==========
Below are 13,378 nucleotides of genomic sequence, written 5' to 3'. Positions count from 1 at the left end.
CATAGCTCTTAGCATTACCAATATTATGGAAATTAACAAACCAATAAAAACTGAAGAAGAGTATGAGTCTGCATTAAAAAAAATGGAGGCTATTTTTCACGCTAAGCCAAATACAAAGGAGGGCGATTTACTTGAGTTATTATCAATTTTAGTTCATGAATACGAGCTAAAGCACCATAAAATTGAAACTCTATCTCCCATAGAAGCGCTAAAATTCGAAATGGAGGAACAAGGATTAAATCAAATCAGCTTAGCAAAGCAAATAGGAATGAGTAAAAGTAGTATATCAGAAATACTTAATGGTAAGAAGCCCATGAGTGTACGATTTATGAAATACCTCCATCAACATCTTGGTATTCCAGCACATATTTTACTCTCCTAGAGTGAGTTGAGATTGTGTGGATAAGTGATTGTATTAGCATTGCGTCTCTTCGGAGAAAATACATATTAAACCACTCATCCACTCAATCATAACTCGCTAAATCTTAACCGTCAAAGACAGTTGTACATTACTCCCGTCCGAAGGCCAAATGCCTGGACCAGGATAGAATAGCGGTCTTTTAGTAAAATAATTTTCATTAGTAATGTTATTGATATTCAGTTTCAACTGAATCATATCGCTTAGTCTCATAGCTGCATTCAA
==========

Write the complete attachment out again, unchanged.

Below are 13,378 nucleotides of genomic sequence, written 5' to 3'. Positions count from 1 at the left end.
CATAGCTCTTAGCATTACCAATATTATGGAAATTAACAAACCAATAAAAACTGAAGAAGAGTATGAGTCTGCATTAAAAAAAATGGAGGCTATTTTTCACGCTAAGCCAAATACAAAGGAGGGCGATTTACTTGAGTTATTATCAATTTTAGTTCATGAATACGAGCTAAAGCACCATAAAATTGAAACTCTATCTCCCATAGAAGCGCTAAAATTCGAAATGGAGGAACAAGGATTAAATCAAATCAGCTTAGCAAAGCAAATAGGAATGAGTAAAAGTAGTATATCAGAAATACTTAATGGTAAGAAGCCCATGAGTGTACGATTTATGAAATACCTCCATCAACATCTTGGTATTCCAGCACATATTTTACTCTCCTAGAGTGAGTTGAGATTGTGTGGATAAGTGATTGTATTAGCATTGCGTCTCTTCGGAGAAAATACATATTAAACCACTCATCCACTCAATCATAACTCGCTAAATCTTAACCGTCAAAGACAGTTGTACATTACTCCCGTCCGAAGGCCAAATGCCTGGACCAGGATAGAATAGCGGTCTTTTAGTAAAATAATTTTCATTAGTAATGTTATTGATATTCAGTTTCAACTGAATCATATCGCTTAGTCTCATAGCTGCATTCAA